Ted Mills’s review published on Letterboxd:
Gave this a repeat watch because I'd be talking about it earlier in the evening with friends and realized my memory had just pared it down to the Ferris wheel scene and the last shot. But there is oh so much more. I had forgotten how absolutely owned Joseph Cotten gets throughout the film. But Greene was very observant of these blundering, well meaning, but out of their depth Americans through a lot of his films, waltzing into a post-war scene that they'd helped end, but with absolutely no idea how anybody got there, a pure ideological agent getting literally punched by history. And then there's Orson Welles' Harry Lime, the capitalist shadow self, who does what he can to survive, living in the sewers it seems.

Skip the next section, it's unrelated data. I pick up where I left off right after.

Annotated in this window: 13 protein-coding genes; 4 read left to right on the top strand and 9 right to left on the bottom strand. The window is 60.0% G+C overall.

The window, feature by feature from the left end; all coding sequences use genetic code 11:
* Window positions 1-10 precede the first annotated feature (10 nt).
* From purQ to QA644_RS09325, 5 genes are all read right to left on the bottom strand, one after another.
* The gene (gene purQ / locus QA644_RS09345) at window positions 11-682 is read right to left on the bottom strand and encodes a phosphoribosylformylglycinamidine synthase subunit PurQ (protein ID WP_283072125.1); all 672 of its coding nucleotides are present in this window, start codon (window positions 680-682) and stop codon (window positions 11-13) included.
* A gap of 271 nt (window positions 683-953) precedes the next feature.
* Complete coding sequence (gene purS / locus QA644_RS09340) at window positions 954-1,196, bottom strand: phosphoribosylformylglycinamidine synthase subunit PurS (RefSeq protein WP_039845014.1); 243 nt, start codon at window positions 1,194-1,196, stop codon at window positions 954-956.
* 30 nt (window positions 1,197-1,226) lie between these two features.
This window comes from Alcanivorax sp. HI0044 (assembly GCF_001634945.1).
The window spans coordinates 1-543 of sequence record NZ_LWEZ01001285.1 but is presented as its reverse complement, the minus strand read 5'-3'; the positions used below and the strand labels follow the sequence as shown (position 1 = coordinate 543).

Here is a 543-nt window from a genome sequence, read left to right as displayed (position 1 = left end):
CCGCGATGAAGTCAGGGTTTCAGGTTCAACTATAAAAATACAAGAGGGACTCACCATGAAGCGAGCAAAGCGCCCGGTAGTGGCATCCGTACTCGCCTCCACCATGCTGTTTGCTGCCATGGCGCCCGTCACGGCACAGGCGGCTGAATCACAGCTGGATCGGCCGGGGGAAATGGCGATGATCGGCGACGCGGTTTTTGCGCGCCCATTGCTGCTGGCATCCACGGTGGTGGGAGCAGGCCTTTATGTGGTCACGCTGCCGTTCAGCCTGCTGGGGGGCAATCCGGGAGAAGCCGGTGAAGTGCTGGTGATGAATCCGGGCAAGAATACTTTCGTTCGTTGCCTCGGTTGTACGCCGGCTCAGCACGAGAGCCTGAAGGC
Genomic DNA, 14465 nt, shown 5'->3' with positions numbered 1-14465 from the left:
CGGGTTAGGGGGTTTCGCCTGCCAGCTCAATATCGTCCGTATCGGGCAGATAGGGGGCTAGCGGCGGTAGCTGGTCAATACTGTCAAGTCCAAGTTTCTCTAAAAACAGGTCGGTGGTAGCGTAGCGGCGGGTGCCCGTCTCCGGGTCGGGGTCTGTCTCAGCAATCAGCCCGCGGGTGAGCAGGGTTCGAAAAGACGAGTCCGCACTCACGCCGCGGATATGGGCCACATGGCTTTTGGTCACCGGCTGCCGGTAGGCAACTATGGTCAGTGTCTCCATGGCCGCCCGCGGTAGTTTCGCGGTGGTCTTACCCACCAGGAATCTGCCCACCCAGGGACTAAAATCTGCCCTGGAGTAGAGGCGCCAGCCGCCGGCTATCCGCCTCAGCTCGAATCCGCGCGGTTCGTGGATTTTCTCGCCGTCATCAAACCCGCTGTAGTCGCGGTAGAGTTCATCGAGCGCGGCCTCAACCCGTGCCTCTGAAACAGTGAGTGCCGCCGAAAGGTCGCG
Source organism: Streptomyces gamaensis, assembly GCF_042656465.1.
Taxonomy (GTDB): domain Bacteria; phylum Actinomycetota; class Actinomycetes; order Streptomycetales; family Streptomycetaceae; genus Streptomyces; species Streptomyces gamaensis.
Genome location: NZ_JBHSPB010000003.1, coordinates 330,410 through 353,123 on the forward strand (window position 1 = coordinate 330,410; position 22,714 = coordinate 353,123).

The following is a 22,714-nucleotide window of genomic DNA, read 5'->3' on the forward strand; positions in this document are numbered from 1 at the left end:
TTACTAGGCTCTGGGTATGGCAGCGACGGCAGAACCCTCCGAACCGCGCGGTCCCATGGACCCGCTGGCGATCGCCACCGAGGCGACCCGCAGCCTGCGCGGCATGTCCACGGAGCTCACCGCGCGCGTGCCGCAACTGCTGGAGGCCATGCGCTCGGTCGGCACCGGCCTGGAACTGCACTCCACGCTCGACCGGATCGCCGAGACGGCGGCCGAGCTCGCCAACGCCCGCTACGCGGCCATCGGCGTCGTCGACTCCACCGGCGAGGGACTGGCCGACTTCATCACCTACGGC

The movie is some real shit while also being a dream and nightmare, Cotten (and us) believing he is some sort of genre (mystery! romance!) but really just about betraying a friend, trying to what is right in a world that isn't, and not getting the girl in the end because he'd been reading everything wrong from the get go.
A brutal and highly enjoyable (and fast!) classic